During a visit to Marathon last month, Monroe County Mayor Sylvia Murphy named Nunez an Honorary Conch. CONTRIBUTED

There’s no slowing down for Lt. Gov. Jeanette Nuñez, even with legislative session over in Tallahassee.

Nuñez, who currently oversees health-care issues in the state as charged by Gov. Ron DeSantis, met with the health departments in Lee and Collier counties on June 24. She says she’s visited some 15 health departments around the state so far to discuss public health issues like Hepatitis A, which has crept up in numbers, as well as HIV and AIDS, which the Centers for Disease Control say also are problems.

A day later on June 25, she welcomed Vice President Mike Pence to Miami for a rally with the 2020 presidential race firing up.

After that, she took a moment to hop on the line to speak with Keys Weekly about victories from this past legislative for the islands.

Nuñez was elected Florida’s first Hispanic female lieutenant governor in 2018. She served as state representative in the Florida House from 2010-18, and was speaker pro tempore the final two years in the House.

An Islamorada homeowner, Nuñez recently paid a visit to the Florida Keys with DeSantis and state officials. With welcoming news the two brought — $21 million for debris removal to continue the Irma recovery efforts and $35 million for affordable/workforce housing — Nuñez received some special recognition from Monroe County Mayor Sylvia Murphy.

“Not only did I become an honorary Conch, but we came to let the Keys know we are still focused on providing assistance for hurricane recovery and affordable housing, which is a continued focal point,” Nuñez told the Weekly.

“If it hasn’t come from Tallahassee, it should be forthcoming — upwards of $21 million in Irma funding that’s being expedited,” Nuñez said.

As for session in Tallahassee, Nuñez said there were tremendous accomplishments, especially on the environmental side with $680 million for initiatives like Everglades and springs restorations as well as combatting blue-green algae and red tide.

“I think what you could say is that not only did the Keys fare well, but the entire state fared amazingly well,” Nuñez said. “These are things that really worried residents in the state of Florida. The governor is committed in making sure we’re protecting our environment.”

Apart from funding victories, Nuñez said there were victories in health care with the reduction of prescription drug costs. DeSantis signed House Bill 19 into law last month that established two programs: the Canadian Prescription Drug Importation Program (CPDI) and the International Prescription Drug Importation Program (IPDI) to safely import federal Food and Drug Administration-approved prescription drugs into the state.

The bill outlines importation processes, safety standards, drug distribution requirements and penalties for violations of program requirements. Both programs establish eligibility criteria for the types of prescription drugs which may be imported. The bill also requires both programs to seek federal approval or cooperation prior to importing prescription drugs.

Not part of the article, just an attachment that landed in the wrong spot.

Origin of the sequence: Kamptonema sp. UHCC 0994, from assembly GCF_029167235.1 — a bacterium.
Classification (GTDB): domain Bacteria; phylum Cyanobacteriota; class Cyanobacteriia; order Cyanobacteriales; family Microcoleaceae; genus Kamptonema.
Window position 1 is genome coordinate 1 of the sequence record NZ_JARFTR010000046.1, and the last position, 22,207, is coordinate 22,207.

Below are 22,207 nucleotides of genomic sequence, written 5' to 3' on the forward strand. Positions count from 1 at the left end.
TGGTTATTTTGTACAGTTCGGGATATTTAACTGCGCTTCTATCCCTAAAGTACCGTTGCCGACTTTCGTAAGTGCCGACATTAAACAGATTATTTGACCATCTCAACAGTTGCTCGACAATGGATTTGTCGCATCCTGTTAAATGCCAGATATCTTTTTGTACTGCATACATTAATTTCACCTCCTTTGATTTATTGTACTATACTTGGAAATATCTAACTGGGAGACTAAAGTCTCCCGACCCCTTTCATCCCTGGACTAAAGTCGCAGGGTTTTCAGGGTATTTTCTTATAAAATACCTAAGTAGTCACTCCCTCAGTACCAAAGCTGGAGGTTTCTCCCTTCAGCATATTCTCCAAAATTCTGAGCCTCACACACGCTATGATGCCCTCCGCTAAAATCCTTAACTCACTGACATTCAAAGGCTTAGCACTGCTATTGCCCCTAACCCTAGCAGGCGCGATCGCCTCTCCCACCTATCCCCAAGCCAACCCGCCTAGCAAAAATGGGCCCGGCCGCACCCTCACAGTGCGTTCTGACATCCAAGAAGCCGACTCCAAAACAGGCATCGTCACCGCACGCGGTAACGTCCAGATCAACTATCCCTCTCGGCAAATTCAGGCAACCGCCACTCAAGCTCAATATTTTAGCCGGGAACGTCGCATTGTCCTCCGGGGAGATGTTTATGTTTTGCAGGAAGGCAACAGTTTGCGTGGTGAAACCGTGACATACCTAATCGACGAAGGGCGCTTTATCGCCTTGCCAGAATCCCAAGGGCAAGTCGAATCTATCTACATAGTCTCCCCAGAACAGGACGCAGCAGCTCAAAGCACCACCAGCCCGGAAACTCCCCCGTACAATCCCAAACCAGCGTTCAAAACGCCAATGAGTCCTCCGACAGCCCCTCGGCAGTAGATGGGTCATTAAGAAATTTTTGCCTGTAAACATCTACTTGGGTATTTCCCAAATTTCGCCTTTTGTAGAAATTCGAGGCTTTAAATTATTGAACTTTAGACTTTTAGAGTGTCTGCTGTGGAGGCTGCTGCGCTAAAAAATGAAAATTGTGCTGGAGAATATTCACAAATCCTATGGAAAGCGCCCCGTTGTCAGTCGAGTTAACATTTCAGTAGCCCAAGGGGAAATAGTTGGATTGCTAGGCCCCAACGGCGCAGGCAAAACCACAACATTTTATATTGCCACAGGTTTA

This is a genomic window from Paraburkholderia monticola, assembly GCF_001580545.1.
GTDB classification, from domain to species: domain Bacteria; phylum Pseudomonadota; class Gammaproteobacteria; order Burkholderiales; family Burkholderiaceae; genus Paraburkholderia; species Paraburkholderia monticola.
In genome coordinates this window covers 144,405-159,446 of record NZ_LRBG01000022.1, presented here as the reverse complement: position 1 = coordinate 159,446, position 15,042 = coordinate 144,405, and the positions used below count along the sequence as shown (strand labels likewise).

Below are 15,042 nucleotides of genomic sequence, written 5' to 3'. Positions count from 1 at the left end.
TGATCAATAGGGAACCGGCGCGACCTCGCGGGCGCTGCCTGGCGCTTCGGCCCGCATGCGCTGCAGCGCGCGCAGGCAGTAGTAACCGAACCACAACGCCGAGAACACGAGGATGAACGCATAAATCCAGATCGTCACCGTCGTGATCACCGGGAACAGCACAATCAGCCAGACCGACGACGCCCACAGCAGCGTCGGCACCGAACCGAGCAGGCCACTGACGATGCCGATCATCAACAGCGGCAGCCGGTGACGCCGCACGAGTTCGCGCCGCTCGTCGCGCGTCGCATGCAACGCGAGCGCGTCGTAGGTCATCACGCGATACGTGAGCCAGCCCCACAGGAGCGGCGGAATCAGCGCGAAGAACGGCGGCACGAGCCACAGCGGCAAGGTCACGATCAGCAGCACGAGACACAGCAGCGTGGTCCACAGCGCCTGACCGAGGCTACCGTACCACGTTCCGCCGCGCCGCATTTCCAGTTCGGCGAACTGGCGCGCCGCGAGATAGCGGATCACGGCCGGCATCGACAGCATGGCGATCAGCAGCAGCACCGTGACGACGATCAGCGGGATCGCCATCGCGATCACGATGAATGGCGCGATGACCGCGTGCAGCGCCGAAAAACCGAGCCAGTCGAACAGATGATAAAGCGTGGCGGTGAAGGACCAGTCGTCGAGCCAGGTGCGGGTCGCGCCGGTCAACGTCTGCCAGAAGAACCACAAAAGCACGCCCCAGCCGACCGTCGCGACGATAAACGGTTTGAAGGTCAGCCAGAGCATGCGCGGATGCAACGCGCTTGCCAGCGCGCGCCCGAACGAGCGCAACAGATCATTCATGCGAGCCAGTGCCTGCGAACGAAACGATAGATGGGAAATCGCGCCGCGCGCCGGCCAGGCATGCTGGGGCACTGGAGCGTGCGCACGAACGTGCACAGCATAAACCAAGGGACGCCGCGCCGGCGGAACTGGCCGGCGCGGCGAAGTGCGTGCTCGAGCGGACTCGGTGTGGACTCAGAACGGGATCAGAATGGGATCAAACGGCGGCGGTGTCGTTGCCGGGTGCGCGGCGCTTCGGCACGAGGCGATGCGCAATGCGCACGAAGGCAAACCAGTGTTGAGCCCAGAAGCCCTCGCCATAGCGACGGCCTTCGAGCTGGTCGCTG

“The exorbitant cost of prescription drugs is a tremendous problem in this country’s healthcare spending, and I am honored to be part of an administration facing this problem head on,” Nuñez said. “Our state’s new Drug Importation Program will aid Floridians and provide them with a safe and affordable solution to these high costs.”

Moving forward to next session, the administration will continues its focus in areas like education and higher education, in which Nuñez says the governor’s made clear that he wants “Florida to be at the top.”

“We’ll continue the investment and make sure we’re aligning workforce ends with job offerings, all while investing in career and technical education,” she said.

Human trafficking is also at the forefront for Nuñez. Florida is one of the highest trafficked destinations, and with the next two Super Bowls in south Florida, Nuñez said it will continue to be a focus. Nuñez sits on the Statewide Council on Human Trafficking that’s chaired by Attorney General Ashley Moody. Last year, the state recorded the third-most calls to the National Human Trafficking Hotline.

Also at the forefront for Nuñez is Space Florida, which she chairs. Florida represents some of the best space-related technology, innovation and exploration with 17,144-plus aerospace-related companies. And just recently, Boeing announced it would be moving its space and launch headquarters from Virginia to Titusville, Florida’s Space Coast.

“It is further evidence that Florida is the ideal environment for the space industry to continue thriving,” she said. “We welcome Boeing and encourage others to enjoy the benefits out great state has to offer.”

When she gets a free moment, Nuñez comes down to the Keys to her Islamorada home. She paid a visit to the Keys on the Fourth of July where she participated in the Key Largo parade. And with ongoing discussion over who puts on the best fireworks, Nuñez jokes that there needs to be a poll for best display.

“Whoever wins, I will be there,” she said.

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